I get to Lijiang, in the Yunnan province, by flight from Chengdu. Being my first (and last) internal flight in China, I try to figure out how flights work here. I was afraid I would find a small and possibly not in a good shape airport but that's not the case: it's large and new, more or less like Malpensa in Milan. The flight is also perfect so my overall impression is very good.

Lijiang Old Town is a gem: closed to the traffic, with cobbled alleys, canals, surrounded by pretty hills. Everything has been restored, so it belongs to what I have called New Old China. And very touristic. The native minority, the Naxi, still lives here, and you may happen to see them gathering in the Market Square:

or playing musical instruments in the square to the North:

The Old Town is chock-full with shops selling everything a tourist may desire. Many have been taken over by Hans who bought the business from Naxis. There are teahouses, shops of clothes:

bags and wood carving:

jewelries »:

I can imagine (but, alas, I wouldn't bet on it), that "The art room of the natural thing" means that the goods are made from natural gems. There's also plenty of bars/restaurants for tourists:

The ground floor of most buildings is for commercial use only, as can be seen in this video of a small square:

In the night the Old Town, well lit, is in its full swing:

My new digital camera, being 3 and a half years newer, has some new features with respect to the previous one. However, unlike the previous one, it lacks the swinging display. It's not a big problem, but taking night pictures with the mini-tripod causes such a stiff neck.....

I try a very basic tibetan restaurant. The atmosphere is relaxed and pleasant, the waiters are very kind and the food is great. The interior is in tibetan style:

I am not sure what the famous Che Guevara picture has to do with prayer wheels and tibetan lamps, but the whole is somehow charming. The restaurant lacks a toilet but it has an "agreement" to share the neighbouring shop's one, which works only to some extent, as this label authoritatively says:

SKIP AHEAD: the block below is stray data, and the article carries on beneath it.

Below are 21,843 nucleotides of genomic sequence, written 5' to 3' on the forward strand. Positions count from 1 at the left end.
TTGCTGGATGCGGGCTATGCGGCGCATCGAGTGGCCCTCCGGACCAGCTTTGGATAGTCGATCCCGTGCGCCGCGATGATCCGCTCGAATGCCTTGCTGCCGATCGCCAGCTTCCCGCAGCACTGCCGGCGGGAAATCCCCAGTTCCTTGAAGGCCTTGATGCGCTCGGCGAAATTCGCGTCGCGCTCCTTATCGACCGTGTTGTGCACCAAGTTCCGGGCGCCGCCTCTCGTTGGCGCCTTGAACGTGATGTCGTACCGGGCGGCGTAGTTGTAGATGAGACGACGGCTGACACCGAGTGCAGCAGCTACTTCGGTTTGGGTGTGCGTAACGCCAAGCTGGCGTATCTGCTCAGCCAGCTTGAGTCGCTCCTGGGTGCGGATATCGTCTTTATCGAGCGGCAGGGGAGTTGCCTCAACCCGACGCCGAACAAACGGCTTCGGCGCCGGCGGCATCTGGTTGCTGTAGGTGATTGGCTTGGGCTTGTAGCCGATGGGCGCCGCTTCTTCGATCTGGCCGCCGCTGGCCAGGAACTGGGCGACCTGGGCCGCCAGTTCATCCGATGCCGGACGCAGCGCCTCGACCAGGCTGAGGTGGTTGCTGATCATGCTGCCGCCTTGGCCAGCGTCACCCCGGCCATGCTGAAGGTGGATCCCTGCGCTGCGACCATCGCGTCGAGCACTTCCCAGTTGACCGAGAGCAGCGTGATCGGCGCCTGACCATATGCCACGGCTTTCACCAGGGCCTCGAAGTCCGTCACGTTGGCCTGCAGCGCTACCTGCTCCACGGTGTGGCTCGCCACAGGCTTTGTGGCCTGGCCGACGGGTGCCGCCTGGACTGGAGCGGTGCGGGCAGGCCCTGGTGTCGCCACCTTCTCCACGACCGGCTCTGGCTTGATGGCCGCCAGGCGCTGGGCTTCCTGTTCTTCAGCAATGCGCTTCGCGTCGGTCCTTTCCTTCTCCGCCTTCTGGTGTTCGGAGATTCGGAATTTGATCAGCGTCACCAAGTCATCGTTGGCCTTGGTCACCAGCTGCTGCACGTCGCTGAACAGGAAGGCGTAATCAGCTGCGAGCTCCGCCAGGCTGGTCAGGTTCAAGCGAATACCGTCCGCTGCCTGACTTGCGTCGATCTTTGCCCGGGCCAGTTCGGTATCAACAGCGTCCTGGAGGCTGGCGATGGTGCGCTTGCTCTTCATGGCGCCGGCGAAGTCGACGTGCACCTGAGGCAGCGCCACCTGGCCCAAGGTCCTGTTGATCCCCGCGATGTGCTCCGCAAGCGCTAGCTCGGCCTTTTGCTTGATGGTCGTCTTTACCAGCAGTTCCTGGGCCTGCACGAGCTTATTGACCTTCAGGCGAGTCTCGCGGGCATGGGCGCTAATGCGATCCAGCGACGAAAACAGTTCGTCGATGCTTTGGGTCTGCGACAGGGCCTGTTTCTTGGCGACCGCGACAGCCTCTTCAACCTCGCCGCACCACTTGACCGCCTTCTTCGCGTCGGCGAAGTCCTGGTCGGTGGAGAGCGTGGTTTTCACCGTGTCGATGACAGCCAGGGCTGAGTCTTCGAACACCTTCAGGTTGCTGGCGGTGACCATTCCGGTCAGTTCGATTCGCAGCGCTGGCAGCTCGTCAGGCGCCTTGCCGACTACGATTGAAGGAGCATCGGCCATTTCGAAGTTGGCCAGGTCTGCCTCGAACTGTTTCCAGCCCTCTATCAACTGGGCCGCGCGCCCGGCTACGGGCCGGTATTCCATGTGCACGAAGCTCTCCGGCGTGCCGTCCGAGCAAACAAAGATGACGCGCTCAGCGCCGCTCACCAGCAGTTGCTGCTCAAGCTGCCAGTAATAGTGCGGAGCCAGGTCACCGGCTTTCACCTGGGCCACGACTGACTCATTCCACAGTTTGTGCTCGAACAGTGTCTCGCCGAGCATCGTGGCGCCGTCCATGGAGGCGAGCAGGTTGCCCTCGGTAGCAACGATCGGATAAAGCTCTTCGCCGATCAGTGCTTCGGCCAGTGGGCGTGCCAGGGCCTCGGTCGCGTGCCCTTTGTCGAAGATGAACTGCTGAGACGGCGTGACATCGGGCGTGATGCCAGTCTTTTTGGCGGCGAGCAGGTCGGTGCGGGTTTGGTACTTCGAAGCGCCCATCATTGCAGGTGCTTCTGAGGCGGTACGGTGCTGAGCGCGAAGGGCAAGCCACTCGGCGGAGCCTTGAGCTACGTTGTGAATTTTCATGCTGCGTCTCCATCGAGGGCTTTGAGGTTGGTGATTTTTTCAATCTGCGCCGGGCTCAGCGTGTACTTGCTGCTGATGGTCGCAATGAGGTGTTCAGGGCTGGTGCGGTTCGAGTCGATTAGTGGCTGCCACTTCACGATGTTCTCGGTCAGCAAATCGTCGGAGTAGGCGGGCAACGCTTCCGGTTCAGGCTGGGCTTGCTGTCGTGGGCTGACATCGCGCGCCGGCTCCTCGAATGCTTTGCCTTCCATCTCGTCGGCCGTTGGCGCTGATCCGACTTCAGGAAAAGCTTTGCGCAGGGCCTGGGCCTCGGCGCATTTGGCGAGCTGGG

The day after I am about to leave the hostel for sightseeing when I run across a bizarre, middle-aged guy with sandals, grown beard and a leather knapsack. Don't ask me how, he manages to buttonhole me. I find out he's a Canadian Catholic who's traveling in South-East Asia. He asks if I am a believer and I foolishly answer that I am. Ever since I have no escape: he quotes by heart passages from the Bible and goes on for one and a half hours with an abstract and soundless speech. When he mentions that a female colleague of his saw the Last Judgement while in trance, I decide that I have had enough: I say that a friend is waiting for me and I leave. And, once in a while, I value the lack of religiousness of the Chinese. Because, in my opinion, religious fundamentalism is worse than atheism, since it comes with an implicit arrogance: that your religion is better than the others and that this gives you the right to pester your neighbours with your erudite knowledge of the Holy Writings, so as to enlighten those poor beings living in the ignorance. While he was studying the Bible I was studying physics and mathematics (and other billions people were doing even more interesting things), but this does not entitle me to stop passers-by and instil the holy verb of differential equations and quantum physics into them.